Navigating the new social care market place

I. West

Working with Older People, Vol. 13, June 2009, p. 32-34

For the personalisation agenda to be realised, service users need access to a vibrant social care marketplace, as well as the information and skills required to navigate it. The author explains how Warrington has developed its local market in social care provision by working with partners, focusing on outcomes and enhancing the role of information for users.

Personalisation within a housing context

J. Head

Working with Older People, vol.13, June 2009, p. 25-27

The author explains Hanover Housing Group's approach to personalisation of supported housing services. The article also points out that individuals may lack power to have any significant impact on how services are delivered, and that providers may be driven out of the market because individual budgets put economies of scale at risk. It concludes by emphasising the importance of engaging supported housing residents in service commissioning.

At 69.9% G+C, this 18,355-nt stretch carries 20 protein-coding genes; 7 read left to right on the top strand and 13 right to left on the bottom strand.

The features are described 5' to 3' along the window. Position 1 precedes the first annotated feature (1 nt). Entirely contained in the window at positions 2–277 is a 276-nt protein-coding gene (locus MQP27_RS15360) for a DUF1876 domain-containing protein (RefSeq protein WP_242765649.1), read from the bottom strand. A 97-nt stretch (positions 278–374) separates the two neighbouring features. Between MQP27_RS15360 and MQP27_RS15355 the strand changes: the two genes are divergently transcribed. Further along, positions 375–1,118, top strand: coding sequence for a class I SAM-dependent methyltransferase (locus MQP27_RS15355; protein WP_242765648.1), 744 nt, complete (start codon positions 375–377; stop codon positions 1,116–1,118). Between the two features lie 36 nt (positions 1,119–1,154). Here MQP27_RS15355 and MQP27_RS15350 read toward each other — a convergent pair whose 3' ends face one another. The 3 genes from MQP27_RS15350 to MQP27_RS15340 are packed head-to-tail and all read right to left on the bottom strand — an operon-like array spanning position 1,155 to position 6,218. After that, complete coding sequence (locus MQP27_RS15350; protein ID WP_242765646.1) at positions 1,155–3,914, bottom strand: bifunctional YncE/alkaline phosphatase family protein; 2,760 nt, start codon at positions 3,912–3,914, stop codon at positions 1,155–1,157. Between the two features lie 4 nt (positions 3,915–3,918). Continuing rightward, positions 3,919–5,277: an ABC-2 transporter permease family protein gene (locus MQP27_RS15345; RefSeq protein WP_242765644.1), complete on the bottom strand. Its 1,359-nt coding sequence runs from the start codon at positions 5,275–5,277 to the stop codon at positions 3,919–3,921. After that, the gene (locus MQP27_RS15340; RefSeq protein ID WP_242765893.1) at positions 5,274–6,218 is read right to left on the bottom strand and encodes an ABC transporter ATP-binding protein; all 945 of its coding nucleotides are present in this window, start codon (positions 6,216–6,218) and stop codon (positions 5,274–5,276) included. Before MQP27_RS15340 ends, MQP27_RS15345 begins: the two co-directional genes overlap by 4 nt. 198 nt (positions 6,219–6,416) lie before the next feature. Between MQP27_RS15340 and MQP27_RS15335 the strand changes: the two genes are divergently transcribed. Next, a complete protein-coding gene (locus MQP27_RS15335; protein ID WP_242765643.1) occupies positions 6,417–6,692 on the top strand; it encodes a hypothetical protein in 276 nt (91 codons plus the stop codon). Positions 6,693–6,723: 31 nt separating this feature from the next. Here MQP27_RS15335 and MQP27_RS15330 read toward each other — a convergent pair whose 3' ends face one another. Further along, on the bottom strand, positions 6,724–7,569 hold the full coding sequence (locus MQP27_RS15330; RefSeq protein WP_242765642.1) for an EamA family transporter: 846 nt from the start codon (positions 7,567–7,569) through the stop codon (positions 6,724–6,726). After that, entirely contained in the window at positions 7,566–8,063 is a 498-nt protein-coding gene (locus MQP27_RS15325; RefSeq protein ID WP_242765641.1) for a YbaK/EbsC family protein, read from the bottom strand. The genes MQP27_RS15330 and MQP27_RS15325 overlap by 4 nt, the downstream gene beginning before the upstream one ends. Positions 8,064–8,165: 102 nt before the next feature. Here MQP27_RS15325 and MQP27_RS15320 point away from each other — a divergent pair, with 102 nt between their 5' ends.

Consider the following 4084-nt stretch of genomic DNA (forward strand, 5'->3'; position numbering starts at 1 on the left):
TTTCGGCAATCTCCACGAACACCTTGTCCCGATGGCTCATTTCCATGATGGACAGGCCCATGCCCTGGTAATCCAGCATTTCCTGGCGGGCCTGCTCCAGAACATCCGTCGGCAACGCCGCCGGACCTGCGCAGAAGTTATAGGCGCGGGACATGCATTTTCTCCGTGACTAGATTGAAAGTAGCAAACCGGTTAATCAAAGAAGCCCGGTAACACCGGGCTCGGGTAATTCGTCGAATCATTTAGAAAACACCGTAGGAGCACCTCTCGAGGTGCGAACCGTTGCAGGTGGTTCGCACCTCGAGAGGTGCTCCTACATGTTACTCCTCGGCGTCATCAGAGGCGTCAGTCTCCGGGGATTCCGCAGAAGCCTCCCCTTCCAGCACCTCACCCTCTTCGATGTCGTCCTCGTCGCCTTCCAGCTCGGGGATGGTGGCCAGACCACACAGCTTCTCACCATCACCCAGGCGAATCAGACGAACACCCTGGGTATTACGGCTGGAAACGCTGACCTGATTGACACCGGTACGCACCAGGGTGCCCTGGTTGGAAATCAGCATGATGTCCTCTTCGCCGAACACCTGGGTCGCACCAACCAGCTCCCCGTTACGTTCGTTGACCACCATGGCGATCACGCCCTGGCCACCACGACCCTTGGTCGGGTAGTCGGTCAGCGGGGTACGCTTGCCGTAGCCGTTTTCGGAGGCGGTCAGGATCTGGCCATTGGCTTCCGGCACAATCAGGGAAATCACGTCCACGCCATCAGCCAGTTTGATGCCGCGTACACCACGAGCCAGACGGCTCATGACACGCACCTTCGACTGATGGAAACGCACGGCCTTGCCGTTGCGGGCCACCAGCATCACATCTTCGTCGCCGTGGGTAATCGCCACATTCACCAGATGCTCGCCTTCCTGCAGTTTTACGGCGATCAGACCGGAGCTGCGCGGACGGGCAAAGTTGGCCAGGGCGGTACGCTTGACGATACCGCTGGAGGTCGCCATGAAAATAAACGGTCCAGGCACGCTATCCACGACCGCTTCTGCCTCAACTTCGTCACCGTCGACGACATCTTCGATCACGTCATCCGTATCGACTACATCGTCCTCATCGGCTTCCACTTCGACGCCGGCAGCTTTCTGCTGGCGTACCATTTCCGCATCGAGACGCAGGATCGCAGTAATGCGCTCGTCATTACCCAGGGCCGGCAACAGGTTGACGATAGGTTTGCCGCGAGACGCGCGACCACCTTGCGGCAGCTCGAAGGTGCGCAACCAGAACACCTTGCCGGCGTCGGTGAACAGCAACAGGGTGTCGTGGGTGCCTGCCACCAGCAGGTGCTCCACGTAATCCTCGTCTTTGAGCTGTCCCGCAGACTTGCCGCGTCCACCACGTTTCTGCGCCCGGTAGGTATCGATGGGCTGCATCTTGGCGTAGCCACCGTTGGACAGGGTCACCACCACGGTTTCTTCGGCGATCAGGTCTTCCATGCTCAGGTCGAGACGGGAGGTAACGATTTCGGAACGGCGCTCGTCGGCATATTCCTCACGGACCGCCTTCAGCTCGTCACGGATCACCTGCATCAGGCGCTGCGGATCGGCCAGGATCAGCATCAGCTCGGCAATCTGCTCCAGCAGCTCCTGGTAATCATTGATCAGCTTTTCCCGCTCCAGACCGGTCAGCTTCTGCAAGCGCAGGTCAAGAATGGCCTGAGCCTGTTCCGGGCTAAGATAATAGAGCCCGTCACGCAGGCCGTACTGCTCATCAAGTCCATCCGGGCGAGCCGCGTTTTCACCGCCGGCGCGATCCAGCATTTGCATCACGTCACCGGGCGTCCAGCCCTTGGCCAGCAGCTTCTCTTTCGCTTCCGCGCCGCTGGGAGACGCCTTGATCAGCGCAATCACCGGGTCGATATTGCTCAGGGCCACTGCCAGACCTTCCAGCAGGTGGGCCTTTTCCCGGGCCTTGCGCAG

Shaping the future of care together

Department of Health

London: TSO, 2009 (Cm 7673)

This consultation paper addresses the perceived unfairness of the current system of funding social care for older people, and seeks to avert a looming crisis in its financing as the population ages. The document rules out funding a 'minimum care entitlement' through general taxation, as this would place an intolerable burden on younger workers. It presents three options:

  1. requiring all adults over 65 to pay a lump sum of between 17,000 and 20,000 to guarantee free care if required in later life. The sum could be paid on retirement or taken as an 'inheritance tax' after death or even taken from a deferred state pension
  2. a basic partnership model under which the state would pay up to a third of care costs
  3. a voluntary insurance scheme under which adults would receive free care as required once they had paid 20,000-25,0000 in premiums

None of these options would cover food or accommodation costs of residential care, which would still have to be met by individuals. It is also unclear whether the scheme would cover costs of home care for older people with moderate needs.

(For comment see Health Service Journal, July 16th 2009, p. 4-5 and July 23rd 2009, p. 12-13)

Tackling social exclusion through neighbourhood networks

D. Klee

Working with Older People, vol. 13, June 2009, p. 35-38

Government policy emphasises the need to recognise the valuable contribution that older people can make to their community, and to reduce social isolation while promoting good health. This article looks at some innovative projects in Leeds which aim to develop older people's social networks.